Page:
[Featured image: Julie Cockburn, The Telepath © the artist.]
With embroidery, scissors and glue, Julie Cockburn transforms found photographs and paintings. Much of her interventions focuses on portraits, which she manipulates to both reflect on the original meaning of the image, and to undermine it. You can see her work at the Eagle Gallery show, Migrations, on until 3 March 2017.
What are you doing today?
I’ve been in the studio today, experimenting with large-scale prints onto fabric of some of my smaller works. I’m in the process of making new embroidered photographs for a group show in Belgium at Hop Street Gallery. Also, a bit of hoovering and watching Columbo. It’s Sunday.
Tell us about your creative process
I tend to be quite disciplined about my working day as it often involves working long hours stitching or making collage. I walk my dog first thing in the morning which clears my head and gets me in the right frame of mind for what is often monotonous work. I generally use found objects and images, so my starting point is trawling the internet or car boot sales and junk shops for materials to work with.
Describe where you do most of your creative work
I sketch out designs in Photoshop onto a scanned image of a photograph before committing them to the original. This can be a quick process – it’s like sketching really – and I love the juxtaposition between the computer’s quick solution and the hand-made crafted objects that I ultimately create.
What’s the most exciting project you’ve worked on?
It’s generally the most recent one. It’s an amazing feeling when you can’t wait to get back to the studio to see how something looks since you left it the night before, or trying a new technique etc. My latest show at The Photographers’ Gallery involved sourcing objects that Google had matched to my artworks and showing them alongside each other. There was something that seemed quite new to me about this process and I hope to expand on this for my next exhibition at Flowers Gallery in September.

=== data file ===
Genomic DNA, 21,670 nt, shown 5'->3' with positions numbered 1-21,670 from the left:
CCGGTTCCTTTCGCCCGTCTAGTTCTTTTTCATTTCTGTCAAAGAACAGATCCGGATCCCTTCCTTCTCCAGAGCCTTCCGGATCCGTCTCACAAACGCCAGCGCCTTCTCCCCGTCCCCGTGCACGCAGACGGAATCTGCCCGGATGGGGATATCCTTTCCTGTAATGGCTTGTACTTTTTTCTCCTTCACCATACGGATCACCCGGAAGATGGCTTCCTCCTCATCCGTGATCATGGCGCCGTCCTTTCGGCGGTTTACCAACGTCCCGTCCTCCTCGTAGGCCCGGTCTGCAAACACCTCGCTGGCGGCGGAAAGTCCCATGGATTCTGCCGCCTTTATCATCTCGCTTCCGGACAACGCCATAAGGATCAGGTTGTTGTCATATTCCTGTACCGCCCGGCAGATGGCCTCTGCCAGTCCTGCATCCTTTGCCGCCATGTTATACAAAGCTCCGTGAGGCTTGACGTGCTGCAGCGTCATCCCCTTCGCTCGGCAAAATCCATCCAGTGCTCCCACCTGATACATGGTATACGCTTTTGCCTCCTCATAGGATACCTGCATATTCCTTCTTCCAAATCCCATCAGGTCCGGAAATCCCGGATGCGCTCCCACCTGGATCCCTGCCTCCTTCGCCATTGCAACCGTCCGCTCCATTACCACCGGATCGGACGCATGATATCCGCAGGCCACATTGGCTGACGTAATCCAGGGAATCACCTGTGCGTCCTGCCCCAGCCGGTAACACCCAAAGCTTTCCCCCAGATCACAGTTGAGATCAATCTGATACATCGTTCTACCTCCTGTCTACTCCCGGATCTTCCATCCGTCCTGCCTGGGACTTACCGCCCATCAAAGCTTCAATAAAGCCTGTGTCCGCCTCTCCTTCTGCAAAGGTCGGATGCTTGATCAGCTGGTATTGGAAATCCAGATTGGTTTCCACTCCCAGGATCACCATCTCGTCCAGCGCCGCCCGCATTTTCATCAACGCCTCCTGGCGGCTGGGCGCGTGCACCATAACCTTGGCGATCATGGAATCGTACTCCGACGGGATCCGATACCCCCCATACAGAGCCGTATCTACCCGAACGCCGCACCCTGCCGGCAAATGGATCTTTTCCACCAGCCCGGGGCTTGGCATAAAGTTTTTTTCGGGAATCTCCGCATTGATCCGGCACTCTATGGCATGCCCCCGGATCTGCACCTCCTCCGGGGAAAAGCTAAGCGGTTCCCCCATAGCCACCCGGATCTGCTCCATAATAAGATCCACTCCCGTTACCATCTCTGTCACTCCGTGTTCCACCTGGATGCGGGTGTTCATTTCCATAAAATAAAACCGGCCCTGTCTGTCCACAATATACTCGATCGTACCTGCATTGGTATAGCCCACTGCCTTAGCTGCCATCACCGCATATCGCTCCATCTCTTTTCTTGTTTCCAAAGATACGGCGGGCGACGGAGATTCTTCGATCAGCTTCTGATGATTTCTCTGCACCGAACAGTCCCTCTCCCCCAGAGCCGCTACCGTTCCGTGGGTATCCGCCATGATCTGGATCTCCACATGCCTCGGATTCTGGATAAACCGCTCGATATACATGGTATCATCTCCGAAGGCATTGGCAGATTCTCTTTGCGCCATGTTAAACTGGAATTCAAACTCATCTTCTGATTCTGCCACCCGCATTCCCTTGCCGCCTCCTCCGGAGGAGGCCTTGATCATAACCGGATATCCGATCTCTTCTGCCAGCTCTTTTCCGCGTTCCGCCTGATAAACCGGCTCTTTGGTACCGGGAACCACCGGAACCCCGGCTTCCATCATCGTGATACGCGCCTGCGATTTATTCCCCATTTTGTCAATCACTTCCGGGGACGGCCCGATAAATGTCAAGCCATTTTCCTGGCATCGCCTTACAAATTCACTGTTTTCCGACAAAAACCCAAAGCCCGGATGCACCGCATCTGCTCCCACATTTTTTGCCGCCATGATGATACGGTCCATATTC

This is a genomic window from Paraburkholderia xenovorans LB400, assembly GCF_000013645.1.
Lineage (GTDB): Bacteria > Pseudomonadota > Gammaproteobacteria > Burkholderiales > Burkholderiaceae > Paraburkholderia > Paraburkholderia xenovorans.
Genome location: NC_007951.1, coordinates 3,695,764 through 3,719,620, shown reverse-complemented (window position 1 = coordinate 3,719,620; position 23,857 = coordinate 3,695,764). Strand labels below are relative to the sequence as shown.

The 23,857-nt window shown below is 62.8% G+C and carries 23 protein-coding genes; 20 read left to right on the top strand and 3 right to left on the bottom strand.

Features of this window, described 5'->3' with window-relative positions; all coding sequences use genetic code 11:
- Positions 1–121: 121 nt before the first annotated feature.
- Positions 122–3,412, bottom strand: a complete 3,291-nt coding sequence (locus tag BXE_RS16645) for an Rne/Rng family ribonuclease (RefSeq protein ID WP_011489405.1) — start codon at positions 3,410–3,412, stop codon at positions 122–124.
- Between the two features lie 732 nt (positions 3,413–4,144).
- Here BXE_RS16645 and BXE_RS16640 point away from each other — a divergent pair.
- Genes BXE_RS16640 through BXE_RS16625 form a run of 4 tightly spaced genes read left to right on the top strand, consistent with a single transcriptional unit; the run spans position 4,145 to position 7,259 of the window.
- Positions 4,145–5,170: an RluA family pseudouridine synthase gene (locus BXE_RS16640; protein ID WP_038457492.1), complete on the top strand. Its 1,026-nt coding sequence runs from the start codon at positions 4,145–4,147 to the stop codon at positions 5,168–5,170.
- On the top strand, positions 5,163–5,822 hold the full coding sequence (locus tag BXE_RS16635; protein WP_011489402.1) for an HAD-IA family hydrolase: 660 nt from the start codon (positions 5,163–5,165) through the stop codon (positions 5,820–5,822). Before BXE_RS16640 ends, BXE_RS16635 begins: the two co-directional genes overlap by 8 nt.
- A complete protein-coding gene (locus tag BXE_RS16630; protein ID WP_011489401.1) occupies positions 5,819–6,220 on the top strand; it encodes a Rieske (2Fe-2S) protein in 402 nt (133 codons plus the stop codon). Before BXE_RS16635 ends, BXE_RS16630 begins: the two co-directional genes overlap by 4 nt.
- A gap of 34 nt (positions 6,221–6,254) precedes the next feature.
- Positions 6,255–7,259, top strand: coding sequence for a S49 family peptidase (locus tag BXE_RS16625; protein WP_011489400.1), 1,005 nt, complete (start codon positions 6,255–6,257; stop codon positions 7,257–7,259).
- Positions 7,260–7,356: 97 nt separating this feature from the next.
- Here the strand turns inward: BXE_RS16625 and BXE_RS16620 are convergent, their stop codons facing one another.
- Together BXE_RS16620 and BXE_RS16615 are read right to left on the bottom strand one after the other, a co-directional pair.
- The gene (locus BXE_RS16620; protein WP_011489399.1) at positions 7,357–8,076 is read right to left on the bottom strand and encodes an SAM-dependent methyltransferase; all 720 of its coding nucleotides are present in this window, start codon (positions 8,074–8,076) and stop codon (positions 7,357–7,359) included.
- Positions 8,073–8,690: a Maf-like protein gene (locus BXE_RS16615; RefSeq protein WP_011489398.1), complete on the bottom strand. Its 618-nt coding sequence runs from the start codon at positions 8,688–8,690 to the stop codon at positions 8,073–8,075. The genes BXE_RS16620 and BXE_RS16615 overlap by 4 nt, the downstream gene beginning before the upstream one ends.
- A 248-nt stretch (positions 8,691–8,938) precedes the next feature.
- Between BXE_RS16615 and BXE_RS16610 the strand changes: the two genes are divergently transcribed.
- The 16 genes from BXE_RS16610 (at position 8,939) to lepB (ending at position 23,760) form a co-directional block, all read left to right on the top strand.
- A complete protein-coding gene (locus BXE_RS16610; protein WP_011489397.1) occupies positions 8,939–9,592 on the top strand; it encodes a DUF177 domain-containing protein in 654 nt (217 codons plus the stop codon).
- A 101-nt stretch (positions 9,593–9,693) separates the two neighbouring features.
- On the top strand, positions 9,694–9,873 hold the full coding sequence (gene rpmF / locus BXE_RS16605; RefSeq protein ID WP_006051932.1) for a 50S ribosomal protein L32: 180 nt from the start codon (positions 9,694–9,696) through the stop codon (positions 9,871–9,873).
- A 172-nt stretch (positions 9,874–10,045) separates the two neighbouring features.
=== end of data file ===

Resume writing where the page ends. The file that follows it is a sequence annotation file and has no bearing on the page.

What made you decide to become an artist?
I suppose going to art college was a definite step in this direction, but I never decided as such. I have always loved being creative and took a path that enabled my love of making. I studied sculpture at Central St Martins, but it could just as easily have been theatre design or graphics. I love it all.
What are the key themes in your work?
I’m interested in identity, craft and how we read photographs. My work is also concerned with formal composition, and a truth to materials.
What would you like people to notice in your work?
It is wonderful when I see people peering closely at my work to see my handicraft. I am often asked if I embroider by hand, which I do. It’s rewarding that the time and effort I put in is appreciated.
What attracts you to the mediums you work in?
I think the main attraction has something to do with integrity. They are what they are, not pastiche or pretence. There is a generic quality, not only to the images I choose, but to the photograph as object. This gives me the room to add my interventions.
What equipment could you not do without?
My glasses. My eyes are terrible and my work is so precise. Also, Radio 4. It keeps me informed, sane and lulls me through the day. I use computer programmes, tiny needles, and pH neutral adhesives in my work. It is enabled and constrained by other people’s inventions.
Who or what inspires you?
I never know how to answer this question. I tend to be inspired by the found objects and photos that I work with – it’s like entering into a sort of conversation with them. But I’m sure there are things I’ve seen, felt, read, either recently or in the distant past, that unconsciously inform my work.
How does gender affect your work?
I find it easier to interact with images of women when working with portrait photographs. I hope to convey a sense of the undisclosed emotions not apparent in a head and shoulders shot, and being a woman gives me a better insight I suppose.
What’s your favourite gallery, or place to see or experience art?
I look at a lot of art online. My favourite place to visit is the British Museum, just for the eclectic nature of their collection. I go there more often in my head – a museum of my imagination where I see 5th Century BC bronze amulets and Chinese porcelain from some Dynasty or other. I recently went to Charleston, the home of the Bloomsbury Group in East Sussex, which is extraordinary.
If you could own one piece of art, what would it be and why?
One of Picasso’s portraits.
If you could collaborate with one artist, from any time, who would it be, and why?
Carl Fabergé. His use of design, colour and materials is immaculate. I have, for some time now, wanted to make some jewels.
Is there an artist, movement or collective you’d like to see re-evaluated, or a contemporary artist who is underrated?
Historical women artists. I am sure there were many more women making important art than are celebrated.